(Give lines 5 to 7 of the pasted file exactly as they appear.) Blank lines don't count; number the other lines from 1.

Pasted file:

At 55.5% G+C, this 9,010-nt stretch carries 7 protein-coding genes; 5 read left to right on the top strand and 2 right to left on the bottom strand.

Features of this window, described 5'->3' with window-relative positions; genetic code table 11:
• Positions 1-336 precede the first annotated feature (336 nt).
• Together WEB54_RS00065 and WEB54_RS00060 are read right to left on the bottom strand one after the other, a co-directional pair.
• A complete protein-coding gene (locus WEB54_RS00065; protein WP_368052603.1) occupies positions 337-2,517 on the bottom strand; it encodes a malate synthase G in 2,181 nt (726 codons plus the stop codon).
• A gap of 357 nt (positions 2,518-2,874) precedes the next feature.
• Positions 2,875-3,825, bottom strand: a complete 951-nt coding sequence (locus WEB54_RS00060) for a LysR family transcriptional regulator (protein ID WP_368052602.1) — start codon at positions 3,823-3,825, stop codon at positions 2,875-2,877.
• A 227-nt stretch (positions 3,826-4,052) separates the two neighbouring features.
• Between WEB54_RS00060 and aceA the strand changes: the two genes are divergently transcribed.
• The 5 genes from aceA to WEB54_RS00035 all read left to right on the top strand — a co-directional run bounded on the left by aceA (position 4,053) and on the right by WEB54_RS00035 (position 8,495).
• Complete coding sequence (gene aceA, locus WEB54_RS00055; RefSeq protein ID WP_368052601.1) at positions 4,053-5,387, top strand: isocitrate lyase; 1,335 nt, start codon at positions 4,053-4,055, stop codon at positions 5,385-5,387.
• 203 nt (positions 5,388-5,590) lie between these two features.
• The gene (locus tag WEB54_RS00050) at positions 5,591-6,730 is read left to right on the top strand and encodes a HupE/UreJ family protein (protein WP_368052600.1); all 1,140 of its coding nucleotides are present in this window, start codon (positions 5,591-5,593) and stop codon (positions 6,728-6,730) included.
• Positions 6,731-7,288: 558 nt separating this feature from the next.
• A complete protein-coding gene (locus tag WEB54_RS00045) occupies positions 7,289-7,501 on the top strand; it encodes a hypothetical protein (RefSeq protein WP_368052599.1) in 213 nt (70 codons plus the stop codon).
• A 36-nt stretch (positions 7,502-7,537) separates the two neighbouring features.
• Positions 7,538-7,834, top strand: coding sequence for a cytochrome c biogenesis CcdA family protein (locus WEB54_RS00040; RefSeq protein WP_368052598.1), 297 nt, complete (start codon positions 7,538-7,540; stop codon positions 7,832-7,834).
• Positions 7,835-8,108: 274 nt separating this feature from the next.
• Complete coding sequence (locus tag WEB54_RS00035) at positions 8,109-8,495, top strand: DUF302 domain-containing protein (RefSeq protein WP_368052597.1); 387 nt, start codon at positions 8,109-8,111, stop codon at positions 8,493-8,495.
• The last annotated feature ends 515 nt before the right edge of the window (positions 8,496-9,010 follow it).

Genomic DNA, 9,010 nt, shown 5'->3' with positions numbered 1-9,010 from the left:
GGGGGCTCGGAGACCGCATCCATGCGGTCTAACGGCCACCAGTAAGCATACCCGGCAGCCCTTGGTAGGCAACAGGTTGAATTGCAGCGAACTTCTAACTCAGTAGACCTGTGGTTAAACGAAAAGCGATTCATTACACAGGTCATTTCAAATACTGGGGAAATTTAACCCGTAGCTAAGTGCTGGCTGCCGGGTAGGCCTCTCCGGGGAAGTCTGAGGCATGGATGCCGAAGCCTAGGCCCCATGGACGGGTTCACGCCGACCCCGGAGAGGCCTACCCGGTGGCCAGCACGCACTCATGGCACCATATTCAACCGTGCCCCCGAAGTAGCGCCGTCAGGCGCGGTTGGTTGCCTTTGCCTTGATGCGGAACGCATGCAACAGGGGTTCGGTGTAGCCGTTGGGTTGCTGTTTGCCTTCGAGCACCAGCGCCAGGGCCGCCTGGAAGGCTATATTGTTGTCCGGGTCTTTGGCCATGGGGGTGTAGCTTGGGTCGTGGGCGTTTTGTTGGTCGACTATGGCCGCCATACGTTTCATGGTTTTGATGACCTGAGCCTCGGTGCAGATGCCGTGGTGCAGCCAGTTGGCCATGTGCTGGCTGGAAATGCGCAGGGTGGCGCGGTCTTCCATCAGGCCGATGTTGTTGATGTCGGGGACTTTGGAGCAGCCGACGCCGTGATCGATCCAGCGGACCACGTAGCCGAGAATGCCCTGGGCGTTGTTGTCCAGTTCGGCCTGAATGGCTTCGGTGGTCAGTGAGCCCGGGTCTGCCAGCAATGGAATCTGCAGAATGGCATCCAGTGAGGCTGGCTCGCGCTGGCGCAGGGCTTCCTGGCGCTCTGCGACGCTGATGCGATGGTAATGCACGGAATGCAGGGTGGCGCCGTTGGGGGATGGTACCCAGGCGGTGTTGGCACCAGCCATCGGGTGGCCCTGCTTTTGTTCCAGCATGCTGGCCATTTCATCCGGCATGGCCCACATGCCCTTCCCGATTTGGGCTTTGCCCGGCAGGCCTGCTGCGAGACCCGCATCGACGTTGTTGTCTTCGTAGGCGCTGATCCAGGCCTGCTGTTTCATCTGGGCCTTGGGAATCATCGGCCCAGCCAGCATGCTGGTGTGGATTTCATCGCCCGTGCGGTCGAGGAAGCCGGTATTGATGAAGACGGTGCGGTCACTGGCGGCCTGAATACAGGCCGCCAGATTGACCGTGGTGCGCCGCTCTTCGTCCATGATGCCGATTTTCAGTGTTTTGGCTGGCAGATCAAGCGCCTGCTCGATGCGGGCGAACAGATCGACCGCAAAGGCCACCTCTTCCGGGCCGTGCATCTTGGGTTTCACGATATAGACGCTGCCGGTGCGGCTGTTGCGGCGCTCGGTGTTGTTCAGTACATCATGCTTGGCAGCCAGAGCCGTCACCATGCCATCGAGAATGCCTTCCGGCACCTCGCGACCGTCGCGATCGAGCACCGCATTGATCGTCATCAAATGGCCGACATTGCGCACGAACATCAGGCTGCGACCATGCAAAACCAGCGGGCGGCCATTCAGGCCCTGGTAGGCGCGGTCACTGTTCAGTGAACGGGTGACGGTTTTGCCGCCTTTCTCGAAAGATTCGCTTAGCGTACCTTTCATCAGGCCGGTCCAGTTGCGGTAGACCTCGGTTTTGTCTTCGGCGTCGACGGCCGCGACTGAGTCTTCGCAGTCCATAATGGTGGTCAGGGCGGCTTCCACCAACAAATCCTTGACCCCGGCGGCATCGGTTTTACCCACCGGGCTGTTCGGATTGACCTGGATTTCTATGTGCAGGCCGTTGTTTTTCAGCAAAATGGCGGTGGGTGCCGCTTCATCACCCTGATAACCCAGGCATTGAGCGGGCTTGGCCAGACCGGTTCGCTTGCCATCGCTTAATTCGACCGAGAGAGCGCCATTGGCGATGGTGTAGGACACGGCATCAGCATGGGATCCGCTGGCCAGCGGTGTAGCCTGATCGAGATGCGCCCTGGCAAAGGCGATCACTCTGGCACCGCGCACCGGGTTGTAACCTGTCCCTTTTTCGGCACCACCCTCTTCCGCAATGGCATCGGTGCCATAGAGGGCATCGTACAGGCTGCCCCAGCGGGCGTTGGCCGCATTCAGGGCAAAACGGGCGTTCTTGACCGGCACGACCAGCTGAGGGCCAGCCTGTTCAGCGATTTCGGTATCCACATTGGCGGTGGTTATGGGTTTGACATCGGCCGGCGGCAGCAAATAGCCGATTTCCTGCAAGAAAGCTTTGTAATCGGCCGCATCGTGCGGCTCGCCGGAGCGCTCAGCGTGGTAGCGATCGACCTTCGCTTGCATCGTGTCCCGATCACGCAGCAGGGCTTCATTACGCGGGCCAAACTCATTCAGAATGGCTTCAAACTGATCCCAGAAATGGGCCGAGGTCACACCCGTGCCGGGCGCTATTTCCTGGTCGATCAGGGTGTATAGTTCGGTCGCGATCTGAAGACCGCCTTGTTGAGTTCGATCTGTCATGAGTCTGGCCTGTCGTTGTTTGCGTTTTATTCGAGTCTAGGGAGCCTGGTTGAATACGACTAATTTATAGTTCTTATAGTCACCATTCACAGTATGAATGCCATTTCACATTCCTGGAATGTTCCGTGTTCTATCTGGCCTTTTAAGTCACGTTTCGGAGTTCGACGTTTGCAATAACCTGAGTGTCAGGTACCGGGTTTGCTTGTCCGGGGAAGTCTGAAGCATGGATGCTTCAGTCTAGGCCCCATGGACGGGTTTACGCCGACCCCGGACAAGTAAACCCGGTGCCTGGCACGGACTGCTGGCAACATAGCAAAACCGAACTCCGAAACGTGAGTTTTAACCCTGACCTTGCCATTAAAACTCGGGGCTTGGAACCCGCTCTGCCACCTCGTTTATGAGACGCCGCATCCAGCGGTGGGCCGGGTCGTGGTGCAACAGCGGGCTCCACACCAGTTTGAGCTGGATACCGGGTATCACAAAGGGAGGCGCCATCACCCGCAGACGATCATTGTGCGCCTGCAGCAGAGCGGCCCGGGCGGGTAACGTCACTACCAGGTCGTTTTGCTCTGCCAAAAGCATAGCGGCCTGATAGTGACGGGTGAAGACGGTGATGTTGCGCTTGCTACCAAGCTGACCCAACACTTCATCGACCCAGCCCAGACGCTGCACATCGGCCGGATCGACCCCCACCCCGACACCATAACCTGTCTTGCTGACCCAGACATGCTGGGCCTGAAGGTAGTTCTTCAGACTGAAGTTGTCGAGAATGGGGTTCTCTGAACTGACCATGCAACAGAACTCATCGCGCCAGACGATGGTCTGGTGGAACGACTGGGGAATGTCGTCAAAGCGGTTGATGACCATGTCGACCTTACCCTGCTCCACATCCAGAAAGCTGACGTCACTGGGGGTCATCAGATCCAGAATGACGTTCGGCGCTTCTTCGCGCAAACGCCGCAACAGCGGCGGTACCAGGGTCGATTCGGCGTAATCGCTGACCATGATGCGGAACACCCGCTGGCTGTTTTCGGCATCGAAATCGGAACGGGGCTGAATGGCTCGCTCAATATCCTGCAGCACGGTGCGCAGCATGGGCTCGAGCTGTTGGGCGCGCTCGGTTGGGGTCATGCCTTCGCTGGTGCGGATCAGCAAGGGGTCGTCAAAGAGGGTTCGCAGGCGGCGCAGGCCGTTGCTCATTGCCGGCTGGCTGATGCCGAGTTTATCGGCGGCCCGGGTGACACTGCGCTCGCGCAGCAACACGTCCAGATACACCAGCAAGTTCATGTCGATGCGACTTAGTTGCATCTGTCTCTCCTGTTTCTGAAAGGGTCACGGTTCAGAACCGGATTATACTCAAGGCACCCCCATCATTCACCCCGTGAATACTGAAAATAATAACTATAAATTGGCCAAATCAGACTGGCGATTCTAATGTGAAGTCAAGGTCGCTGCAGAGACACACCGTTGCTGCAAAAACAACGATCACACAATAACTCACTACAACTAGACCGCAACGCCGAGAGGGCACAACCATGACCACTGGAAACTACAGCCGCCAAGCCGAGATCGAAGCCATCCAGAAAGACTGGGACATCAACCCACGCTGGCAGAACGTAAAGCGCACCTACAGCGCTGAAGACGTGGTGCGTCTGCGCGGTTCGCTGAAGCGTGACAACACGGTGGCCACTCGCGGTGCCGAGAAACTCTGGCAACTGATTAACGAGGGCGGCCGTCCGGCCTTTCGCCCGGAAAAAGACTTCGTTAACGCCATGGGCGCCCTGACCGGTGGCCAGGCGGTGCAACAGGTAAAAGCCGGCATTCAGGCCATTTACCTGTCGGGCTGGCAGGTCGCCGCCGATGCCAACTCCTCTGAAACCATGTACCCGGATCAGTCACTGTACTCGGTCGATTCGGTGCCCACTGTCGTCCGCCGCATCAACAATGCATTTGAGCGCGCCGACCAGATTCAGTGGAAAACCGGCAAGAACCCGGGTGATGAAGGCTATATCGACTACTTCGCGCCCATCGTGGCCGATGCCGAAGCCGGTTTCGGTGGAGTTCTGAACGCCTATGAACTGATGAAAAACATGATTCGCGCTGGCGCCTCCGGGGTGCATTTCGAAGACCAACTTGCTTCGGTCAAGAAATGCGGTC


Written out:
• A complete protein-coding gene (locus WEB54_RS00065; protein WP_368052603.1) occupies positions 337-2,517 on the bottom strand; it encodes a malate synthase G in 2,181 nt (726 codons plus the stop codon).
• A gap of 357 nt (positions 2,518-2,874) precedes the next feature.
• Positions 2,875-3,825, bottom strand: a complete 951-nt coding sequence (locus WEB54_RS00060) for a LysR family transcriptional regulator (protein ID WP_368052602.1) — start codon at positions 3,823-3,825, stop codon at positions 2,875-2,877.